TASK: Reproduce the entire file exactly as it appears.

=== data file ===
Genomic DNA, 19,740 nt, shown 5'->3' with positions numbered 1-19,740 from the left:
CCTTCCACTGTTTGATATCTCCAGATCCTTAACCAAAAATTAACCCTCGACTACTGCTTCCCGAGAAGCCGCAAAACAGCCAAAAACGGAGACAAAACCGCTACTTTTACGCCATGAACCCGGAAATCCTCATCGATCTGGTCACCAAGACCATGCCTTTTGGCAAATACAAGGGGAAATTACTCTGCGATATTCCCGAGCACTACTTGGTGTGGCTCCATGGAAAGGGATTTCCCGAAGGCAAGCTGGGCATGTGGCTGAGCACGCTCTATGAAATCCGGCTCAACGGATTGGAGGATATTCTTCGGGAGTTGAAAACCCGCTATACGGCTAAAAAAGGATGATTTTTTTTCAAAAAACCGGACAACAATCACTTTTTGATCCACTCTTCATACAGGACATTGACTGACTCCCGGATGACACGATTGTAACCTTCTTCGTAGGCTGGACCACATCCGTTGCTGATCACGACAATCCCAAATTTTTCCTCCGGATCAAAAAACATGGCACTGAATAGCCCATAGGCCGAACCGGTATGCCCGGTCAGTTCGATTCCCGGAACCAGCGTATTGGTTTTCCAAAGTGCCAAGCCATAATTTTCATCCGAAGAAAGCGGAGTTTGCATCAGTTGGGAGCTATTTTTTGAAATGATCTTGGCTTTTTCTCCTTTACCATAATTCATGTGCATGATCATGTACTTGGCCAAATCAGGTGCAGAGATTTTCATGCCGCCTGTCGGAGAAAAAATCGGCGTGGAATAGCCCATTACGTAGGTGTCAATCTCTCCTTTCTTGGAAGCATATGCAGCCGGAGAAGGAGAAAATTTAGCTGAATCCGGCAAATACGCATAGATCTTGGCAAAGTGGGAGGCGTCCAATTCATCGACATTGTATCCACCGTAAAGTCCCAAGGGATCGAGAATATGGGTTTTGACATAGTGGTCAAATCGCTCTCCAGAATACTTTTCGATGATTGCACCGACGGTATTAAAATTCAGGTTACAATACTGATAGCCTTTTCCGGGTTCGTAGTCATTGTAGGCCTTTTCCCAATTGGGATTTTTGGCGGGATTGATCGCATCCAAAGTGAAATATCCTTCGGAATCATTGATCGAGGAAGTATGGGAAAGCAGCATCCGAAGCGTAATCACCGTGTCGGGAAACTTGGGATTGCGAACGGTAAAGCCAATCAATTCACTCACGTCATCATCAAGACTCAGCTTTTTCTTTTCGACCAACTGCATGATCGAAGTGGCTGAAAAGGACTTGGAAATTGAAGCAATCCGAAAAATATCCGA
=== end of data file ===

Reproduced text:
Genomic DNA, 19,740 nt, shown 5'->3' with positions numbered 1-19,740 from the left:
CCTTCCACTGTTTGATATCTCCAGATCCTTAACCAAAAATTAACCCTCGACTACTGCTTCCCGAGAAGCCGCAAAACAGCCAAAAACGGAGACAAAACCGCTACTTTTACGCCATGAACCCGGAAATCCTCATCGATCTGGTCACCAAGACCATGCCTTTTGGCAAATACAAGGGGAAATTACTCTGCGATATTCCCGAGCACTACTTGGTGTGGCTCCATGGAAAGGGATTTCCCGAAGGCAAGCTGGGCATGTGGCTGAGCACGCTCTATGAAATCCGGCTCAACGGATTGGAGGATATTCTTCGGGAGTTGAAAACCCGCTATACGGCTAAAAAAGGATGATTTTTTTTCAAAAAACCGGACAACAATCACTTTTTGATCCACTCTTCATACAGGACATTGACTGACTCCCGGATGACACGATTGTAACCTTCTTCGTAGGCTGGACCACATCCGTTGCTGATCACGACAATCCCAAATTTTTCCTCCGGATCAAAAAACATGGCACTGAATAGCCCATAGGCCGAACCGGTATGCCCGGTCAGTTCGATTCCCGGAACCAGCGTATTGGTTTTCCAAAGTGCCAAGCCATAATTTTCATCCGAAGAAAGCGGAGTTTGCATCAGTTGGGAGCTATTTTTTGAAATGATCTTGGCTTTTTCTCCTTTACCATAATTCATGTGCATGATCATGTACTTGGCCAAATCAGGTGCAGAGATTTTCATGCCGCCTGTCGGAGAAAAAATCGGCGTGGAATAGCCCATTACGTAGGTGTCAATCTCTCCTTTCTTGGAAGCATATGCAGCCGGAGAAGGAGAAAATTTAGCTGAATCCGGCAAATACGCATAGATCTTGGCAAAGTGGGAGGCGTCCAATTCATCGACATTGTATCCACCGTAAAGTCCCAAGGGATCGAGAATATGGGTTTTGACATAGTGGTCAAATCGCTCTCCAGAATACTTTTCGATGATTGCACCGACGGTATTAAAATTCAGGTTACAATACTGATAGCCTTTTCCGGGTTCGTAGTCATTGTAGGCCTTTTCCCAATTGGGATTTTTGGCGGGATTGATCGCATCCAAAGTGAAATATCCTTCGGAATCATTGATCGAGGAAGTATGGGAAAGCAGCATCCGAAGCGTAATCACCGTGTCGGGAAACTTGGGATTGCGAACGGTAAAGCCAATCAATTCACTCACGTCATCATCAAGACTCAGCTTTTTCTTTTCGACCAACTGCATGATCGAAGTGGCTGAAAAGGACTTGGAAATTGAAGCAATCCGAAAAATATCCGA